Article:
Primary central nervous system lymphoma (PCNSL) is an uncommon type of lymphoma, and has a dismal survival rate. It constitutes approximately 2–3% of non-Hodgkin’s lymphoma (NHL) cases, and non-Germinal-Center B cell (non-GCB) subtype of diffuse large B cell lymphoma (DLBCL) is the most common histopathology [1,2,3,4]. Prognostic features as proposed by the International Extra-nodal Lymphoma Study Group (IELSG) include age, Eastern Co-operative Oncology Group (ECOG) performance status score, serum lactate dehydrogenase (LDH) level, cerebrospinal fluid (CSF) protein concentration and involvement of deep structure of the brain [5, 6]. Treatment with chemotherapy and whole brain radiotherapy (WBRT) has a better survival rate than those treated with either modality alone. However, neurological toxicity was found in those receiving a combined-modality therapy after a long term follow-up [7,8,9,10,11]. The current chemotherapy for PCNSL is a high dose methotrexate (HD-MTX) based regimen, or a HD-MTX in combination with a high dose cytarabine. Addition of thiotepa and rituximab to MTX/cytarabine (MATRix regimen) increases the overall response (OR) and complete remission (CR) rates . The progression free (PFS) and the overall survival (OS) rates also increase after consolidation with an autologous hematopoietic stem cell transplantation (Auto-HSCT) or WBRT in those treated with MATRix regimen compared to those receiving only MTX/cytarabine . However, treatment with a thiotepa-based regimen in countries with a limited resource is difficult to implement. We, therefore, conducted a retrospective study of newly diagnosed PCNSL patients with a DLBCL subtype, who had received a HD-MTX-based chemotherapy, WBRT, or both for the treatment outcome and prognostic factors.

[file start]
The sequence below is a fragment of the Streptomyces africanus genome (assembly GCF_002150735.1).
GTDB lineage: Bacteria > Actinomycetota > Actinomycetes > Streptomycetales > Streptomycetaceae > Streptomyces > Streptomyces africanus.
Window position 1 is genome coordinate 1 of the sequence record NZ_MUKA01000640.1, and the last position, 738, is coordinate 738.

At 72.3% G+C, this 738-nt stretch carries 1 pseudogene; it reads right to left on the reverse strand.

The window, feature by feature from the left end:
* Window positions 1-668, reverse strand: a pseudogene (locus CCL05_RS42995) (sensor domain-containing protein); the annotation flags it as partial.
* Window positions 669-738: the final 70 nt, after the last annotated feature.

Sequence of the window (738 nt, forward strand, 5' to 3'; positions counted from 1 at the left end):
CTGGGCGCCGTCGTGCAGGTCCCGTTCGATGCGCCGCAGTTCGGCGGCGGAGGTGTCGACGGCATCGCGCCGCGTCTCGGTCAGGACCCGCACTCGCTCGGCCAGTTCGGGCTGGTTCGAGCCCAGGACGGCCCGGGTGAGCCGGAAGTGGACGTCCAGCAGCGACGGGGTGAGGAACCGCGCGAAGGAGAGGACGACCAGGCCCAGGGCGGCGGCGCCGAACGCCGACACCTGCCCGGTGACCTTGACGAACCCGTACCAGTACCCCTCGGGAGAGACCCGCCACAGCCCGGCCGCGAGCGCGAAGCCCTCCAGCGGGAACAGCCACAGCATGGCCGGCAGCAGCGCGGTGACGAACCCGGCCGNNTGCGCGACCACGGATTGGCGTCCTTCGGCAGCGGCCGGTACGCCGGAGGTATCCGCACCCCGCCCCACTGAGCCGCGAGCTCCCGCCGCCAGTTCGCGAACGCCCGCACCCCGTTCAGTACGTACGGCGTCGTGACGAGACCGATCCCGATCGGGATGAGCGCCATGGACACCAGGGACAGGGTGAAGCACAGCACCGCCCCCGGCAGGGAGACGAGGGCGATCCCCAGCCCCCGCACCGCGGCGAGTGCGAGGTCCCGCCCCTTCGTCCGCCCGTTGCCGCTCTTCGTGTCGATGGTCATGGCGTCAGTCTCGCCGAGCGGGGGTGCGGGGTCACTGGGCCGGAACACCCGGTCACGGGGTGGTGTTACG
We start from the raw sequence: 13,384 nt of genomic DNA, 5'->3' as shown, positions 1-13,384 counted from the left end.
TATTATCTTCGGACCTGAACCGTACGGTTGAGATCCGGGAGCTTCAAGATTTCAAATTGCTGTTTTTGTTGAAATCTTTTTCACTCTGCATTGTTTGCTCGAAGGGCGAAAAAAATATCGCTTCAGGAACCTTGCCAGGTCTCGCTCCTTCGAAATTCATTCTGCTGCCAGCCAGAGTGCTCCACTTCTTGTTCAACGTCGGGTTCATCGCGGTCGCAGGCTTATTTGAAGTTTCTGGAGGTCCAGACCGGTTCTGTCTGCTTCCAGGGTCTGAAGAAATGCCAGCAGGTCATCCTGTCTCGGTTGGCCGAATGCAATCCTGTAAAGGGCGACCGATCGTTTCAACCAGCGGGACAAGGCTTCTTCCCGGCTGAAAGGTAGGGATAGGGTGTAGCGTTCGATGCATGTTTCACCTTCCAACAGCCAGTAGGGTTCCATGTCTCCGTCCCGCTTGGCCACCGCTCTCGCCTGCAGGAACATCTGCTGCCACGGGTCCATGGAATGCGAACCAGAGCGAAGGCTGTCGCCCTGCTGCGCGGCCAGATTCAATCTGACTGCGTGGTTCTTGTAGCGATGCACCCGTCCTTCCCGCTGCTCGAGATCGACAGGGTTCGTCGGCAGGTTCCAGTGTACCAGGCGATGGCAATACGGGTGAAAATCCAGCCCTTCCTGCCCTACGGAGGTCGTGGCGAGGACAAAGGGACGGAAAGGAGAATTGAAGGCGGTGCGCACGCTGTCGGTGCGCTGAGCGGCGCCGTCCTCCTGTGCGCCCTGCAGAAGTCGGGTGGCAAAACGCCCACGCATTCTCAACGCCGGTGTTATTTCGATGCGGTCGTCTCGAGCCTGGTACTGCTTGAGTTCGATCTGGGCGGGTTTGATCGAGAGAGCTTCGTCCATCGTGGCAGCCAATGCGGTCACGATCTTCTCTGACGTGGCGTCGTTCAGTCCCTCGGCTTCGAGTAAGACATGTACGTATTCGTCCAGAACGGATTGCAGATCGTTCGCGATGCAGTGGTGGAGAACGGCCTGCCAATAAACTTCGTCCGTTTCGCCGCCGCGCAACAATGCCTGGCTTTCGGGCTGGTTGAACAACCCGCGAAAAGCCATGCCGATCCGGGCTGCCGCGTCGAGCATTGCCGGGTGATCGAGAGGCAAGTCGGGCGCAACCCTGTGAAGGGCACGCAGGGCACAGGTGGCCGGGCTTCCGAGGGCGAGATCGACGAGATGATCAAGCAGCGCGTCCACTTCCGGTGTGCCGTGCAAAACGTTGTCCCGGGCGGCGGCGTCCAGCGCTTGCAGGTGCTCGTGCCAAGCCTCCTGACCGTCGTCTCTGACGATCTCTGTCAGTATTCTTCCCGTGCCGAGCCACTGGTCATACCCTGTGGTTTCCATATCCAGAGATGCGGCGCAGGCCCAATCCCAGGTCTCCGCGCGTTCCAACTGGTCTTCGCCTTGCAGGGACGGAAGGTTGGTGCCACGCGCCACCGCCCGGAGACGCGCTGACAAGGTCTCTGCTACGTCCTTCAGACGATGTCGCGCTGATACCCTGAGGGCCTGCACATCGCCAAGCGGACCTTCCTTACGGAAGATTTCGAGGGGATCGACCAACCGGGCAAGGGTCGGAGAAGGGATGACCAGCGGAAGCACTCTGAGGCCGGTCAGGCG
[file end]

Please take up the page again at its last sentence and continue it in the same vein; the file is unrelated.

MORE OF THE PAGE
Materials and methods
Forty- three adult patients with a newly diagnosed PCNSL of DLBCL subtype at our hospital between May 2010 and May 2017 were analyzed. All histo-pathological and immuno-histochemical (IHC) slides were reviewed. The diagnosis of DLBCL was confirmed by an experienced hemato-pathologist, who categorized them by the Han’s algorithm [4, 14]. This subtype with MYC (≥40%) and Bcl2 (≥50%) co-expression was classified as double-expressor lymphoma (DEL) . CD10, Bcl6 and MUM1 staining were considered positive when expressed in at least 30% of tumor cells. Characteristics of the brain lesion including number, area, sizes and leptomeningeal involvement were done by magnetic resonance imaging (MRI). Staging evaluation with computer tomogram of the chest and abdomen, and bone marrow biopsy were done in all patients. Excluded from analysis were those with the following features:- < 18 years old, positive serology for human immunodeficiency virus (HIV), secondary CNS lymphoma, post hematopoietic stem cell transplantation (HSCT) and treatment refusal.